This article comes to us from Live Science and details the discovery of the tomb of a man and woman from the Viking Age.
The largest axe head ever found in that country has been recovered from the man's grave. The axe was the only thing buried with him.
The woman's grave contained several items valuable to science including a single human hair from which they hope to recover DNA. (Ed.)
Mighty Viking Ax Discovered in Tomb of Medieval 'Power Couple'
By Tom Metcalfe, Live Science Contributor | July 21, 2016 12:52pm ET
One of the largest Dane axes ever found, recovered by archaeologists from a 10th-century Viking tomb near Silkeborg in central Denmark.
Credit: Silkeborg Museum
Archaeologists have discovered one of the largest Viking axes ever found, in the tomb of a 10th-century "power couple" in Denmark.
Kirsten Nellemann Nielsen, an archaeologist at the Silkeborg Museum who is leading excavations at the site near the town of Haarup, said Danish axes like the one found in the tomb were the most feared weapons of the Viking Age.
"It's a bit extraordinary — it's much bigger and heavier than the other axes. It would have had a very long handle, and it took both hands to use it," Nielsen told Live Science. [See Photos of the 10th-Century Viking Tomb]
The simplicity of the mighty ax, without any decorations or inscriptions, suggests this fearsome weapon was not just for show. "It's not very luxurious," she said.
And the man in the tomb was buried with his ax alone. "He didn't have anything else buried with him, so I think you can say he identified himself as a warrior above anything else," Nielsen said.
The ax was one of the artifacts recovered from the Haarup Viking tomb, ordødehus, which means "death house" in Danish. The tomb consisted of a wooden palisade or roofed structure, about 13 feet (4 meters) wide and 43 feet (13 m) long, which was constructed around the two graves.
One of three people found in the tomb was a wealthy Viking woman, who was buried in a wooden cart similar to this reconstruction at Silkeborg Museum.
Credit: Silkeborg Museum
The tomb was built around A.D. 950 for the burial of a man and a woman of evident distinction, Nielsen said. The individuals were identified by their clothing and belongings, and the only human remains that survived the centuries was a single black human hair found in the woman's clothing.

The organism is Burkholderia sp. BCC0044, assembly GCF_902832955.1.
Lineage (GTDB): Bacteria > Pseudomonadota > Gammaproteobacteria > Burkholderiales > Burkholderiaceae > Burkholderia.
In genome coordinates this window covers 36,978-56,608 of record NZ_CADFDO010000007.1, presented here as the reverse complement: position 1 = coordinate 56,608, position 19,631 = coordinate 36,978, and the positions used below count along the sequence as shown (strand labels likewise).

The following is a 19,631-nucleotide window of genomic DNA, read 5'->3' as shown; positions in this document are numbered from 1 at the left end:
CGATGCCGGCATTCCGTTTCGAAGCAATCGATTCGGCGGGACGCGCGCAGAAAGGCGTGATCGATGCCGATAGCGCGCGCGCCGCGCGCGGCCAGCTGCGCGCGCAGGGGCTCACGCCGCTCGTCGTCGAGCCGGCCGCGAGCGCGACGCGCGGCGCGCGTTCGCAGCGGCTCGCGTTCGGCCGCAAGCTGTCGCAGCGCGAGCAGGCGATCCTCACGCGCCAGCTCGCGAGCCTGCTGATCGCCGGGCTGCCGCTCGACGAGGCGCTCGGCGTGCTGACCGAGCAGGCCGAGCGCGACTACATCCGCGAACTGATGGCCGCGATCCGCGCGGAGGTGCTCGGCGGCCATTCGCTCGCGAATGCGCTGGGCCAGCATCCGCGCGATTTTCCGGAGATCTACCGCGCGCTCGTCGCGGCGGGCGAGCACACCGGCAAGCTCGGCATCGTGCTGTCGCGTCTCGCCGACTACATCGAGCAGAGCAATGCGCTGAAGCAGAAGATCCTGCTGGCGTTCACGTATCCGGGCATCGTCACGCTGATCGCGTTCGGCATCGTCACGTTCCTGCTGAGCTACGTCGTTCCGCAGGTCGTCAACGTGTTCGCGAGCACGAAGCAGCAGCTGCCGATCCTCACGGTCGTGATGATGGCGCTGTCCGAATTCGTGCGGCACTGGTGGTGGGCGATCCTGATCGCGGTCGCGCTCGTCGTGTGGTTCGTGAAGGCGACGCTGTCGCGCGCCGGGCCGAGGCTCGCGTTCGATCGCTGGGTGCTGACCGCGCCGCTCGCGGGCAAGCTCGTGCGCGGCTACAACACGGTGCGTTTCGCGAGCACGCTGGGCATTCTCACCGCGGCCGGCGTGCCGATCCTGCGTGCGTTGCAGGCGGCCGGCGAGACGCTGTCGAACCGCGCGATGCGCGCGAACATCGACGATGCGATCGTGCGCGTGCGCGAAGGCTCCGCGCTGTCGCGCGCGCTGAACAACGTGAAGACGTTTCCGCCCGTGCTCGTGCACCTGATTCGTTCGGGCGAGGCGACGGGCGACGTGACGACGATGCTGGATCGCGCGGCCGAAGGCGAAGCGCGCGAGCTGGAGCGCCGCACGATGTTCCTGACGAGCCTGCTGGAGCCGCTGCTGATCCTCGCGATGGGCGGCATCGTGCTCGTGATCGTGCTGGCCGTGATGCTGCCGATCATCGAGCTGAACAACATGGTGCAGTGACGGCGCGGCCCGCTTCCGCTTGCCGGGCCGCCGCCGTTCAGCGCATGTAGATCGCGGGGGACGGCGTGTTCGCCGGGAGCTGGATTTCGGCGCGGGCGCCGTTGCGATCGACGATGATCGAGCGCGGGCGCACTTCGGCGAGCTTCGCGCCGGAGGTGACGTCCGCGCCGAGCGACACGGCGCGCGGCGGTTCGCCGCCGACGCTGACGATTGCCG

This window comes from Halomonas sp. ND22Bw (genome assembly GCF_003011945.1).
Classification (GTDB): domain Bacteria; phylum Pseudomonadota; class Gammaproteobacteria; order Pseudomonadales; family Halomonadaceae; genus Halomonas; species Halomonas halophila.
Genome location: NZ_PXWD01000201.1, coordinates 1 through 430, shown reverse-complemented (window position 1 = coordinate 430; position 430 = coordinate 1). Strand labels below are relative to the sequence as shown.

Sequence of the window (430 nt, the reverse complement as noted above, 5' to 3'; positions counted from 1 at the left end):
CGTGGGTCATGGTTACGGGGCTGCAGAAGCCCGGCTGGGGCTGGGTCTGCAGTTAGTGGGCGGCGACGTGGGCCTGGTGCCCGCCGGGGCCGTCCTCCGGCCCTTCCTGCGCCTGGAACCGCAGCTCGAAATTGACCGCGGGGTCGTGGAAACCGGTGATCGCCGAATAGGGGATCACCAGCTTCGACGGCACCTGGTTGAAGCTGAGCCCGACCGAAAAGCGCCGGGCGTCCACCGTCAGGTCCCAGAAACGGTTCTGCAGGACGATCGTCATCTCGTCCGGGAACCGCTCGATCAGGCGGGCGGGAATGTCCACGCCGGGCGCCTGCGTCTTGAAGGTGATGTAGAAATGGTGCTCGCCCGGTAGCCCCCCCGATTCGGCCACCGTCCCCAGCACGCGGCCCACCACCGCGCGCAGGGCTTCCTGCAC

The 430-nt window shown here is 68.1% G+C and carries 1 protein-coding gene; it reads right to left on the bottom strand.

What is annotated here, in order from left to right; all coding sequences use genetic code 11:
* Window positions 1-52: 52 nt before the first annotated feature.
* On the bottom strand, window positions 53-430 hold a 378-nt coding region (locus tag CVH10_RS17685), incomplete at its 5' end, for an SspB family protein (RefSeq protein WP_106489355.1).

The woman was buried lying in a wooden wagon, which was a tradition for women of noble birth at the time, and a pair of keys found in the tomb indicated that she was one of the leading people in the community, according to the archaeologists.
Keys were a symbol of authority and distinction for women in Denmark and elsewhere in Europe in the Middle Ages, and the tradition likely dated back to an earlier time, Nielsen said. "If you are an important woman, with a lot of fine artifacts with you in the grave, then you also have a key," she said.
One of the keys was for a small wooden casket, bound with iron brackets, that was buried beside her.
"She also had gold and silver threads woven into her clothing, so this is quite fine," Nielsen said.
Viking "power couple"
Nielsen said the man and woman in the tomb may not have been husband and wife, but they were clearly the local "power couple."
"The special thing about this tomb is that these two people, each in their own grave, are put inside the same structure," she said. "I can't say it isn't a brother and sister, or it could be [a] husband and wife relationship. But definitely, these two were the ones in charge, the noblest people of the local area."
At some point in time, after the first man and woman were buried, a second man was buried in a grave inside a wooden structure that was added to the original tomb. This man was also buried with his ax, although it was not as large as the ax from the original burial, the researchers said.
Nielsen thinks the second man could have been a relative or successor of the first man. "He was definitely a warrior," she said. "Both men had Dane axes made for fighting, and both were definitely warriors."
The tomb at Haarup was unlike any other Viking tomb in Denmark and the other Viking burials uncovered at the same site, she said.
"This is unique — the only one of its kind that I know of," Nielsen said. "It's a special place."
Other finds from the tomb, and other sites in Haarup, show that the local Vikings likely had some international connections, whether through trade or travel, the archaeologists said.
The woman in the tomb was buried with a decorated ceramic cup that originated in the Baltic region, Nielsen said. Two silver coins of a Middle Eastern type called “dirhams,” thought to be from an area that is now in Afghanistan, were found in the grave of another Viking woman buried nearby.
Nielsen has been working at Haarup since the site was unearthed during the construction of a motorway in 2012. As more construction goes on in the area, more archaeological discoveries are being made, including artifacts from the Iron Age and Danish medieval periods, as well as the Viking 10th century.
"From the Vikings, we have only found their burials — we haven't found their houses yet, so we know them only from their graves," Nielsen said. "They most definitely lived there, but we just haven't found the place yet."
Future archaeological research from Haarup will focus on the four different types of woven cloth found in the graves, the construction of the small casket in the leading woman's grave, and the single black hair found in her clothing — the only human remains that have survived, and potentially a source of DNA that could provide more clues about its owner, Nielsen said.
A report on the discoveries at Haarup, titled "Dead and Buried in the Viking Age," can be read online (in Danish) at Academia.edu.
Original article on Live Science.